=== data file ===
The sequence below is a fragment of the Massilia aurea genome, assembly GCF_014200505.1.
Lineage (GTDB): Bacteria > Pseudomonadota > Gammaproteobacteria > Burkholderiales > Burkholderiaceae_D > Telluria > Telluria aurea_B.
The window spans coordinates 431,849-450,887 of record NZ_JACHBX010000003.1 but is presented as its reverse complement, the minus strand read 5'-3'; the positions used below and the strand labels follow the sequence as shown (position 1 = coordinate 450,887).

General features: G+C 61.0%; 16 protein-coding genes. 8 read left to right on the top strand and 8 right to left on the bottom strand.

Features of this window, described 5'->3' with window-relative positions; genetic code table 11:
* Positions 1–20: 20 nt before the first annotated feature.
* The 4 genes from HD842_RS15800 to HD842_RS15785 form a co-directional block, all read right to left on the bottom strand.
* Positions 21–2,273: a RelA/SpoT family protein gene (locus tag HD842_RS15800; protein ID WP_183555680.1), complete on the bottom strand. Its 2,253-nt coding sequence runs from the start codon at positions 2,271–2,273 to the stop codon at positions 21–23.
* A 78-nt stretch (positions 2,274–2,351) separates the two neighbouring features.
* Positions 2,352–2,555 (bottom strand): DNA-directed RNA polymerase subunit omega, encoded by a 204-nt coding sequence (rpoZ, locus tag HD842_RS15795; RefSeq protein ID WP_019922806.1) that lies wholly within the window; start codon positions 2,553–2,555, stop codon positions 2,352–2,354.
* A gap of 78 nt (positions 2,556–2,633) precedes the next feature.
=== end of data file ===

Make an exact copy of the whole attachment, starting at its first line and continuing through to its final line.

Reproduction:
The sequence below is a fragment of the Massilia aurea genome, assembly GCF_014200505.1.
Lineage (GTDB): Bacteria > Pseudomonadota > Gammaproteobacteria > Burkholderiales > Burkholderiaceae_D > Telluria > Telluria aurea_B.
The window spans coordinates 431,849-450,887 of record NZ_JACHBX010000003.1 but is presented as its reverse complement, the minus strand read 5'-3'; the positions used below and the strand labels follow the sequence as shown (position 1 = coordinate 450,887).

General features: G+C 61.0%; 16 protein-coding genes. 8 read left to right on the top strand and 8 right to left on the bottom strand.

Features of this window, described 5'->3' with window-relative positions; genetic code table 11:
* Positions 1–20: 20 nt before the first annotated feature.
* The 4 genes from HD842_RS15800 to HD842_RS15785 form a co-directional block, all read right to left on the bottom strand.
* Positions 21–2,273: a RelA/SpoT family protein gene (locus tag HD842_RS15800; protein ID WP_183555680.1), complete on the bottom strand. Its 2,253-nt coding sequence runs from the start codon at positions 2,271–2,273 to the stop codon at positions 21–23.
* A 78-nt stretch (positions 2,274–2,351) separates the two neighbouring features.
* Positions 2,352–2,555 (bottom strand): DNA-directed RNA polymerase subunit omega, encoded by a 204-nt coding sequence (rpoZ, locus tag HD842_RS15795; RefSeq protein ID WP_019922806.1) that lies wholly within the window; start codon positions 2,553–2,555, stop codon positions 2,352–2,354.
* A gap of 78 nt (positions 2,556–2,633) precedes the next feature.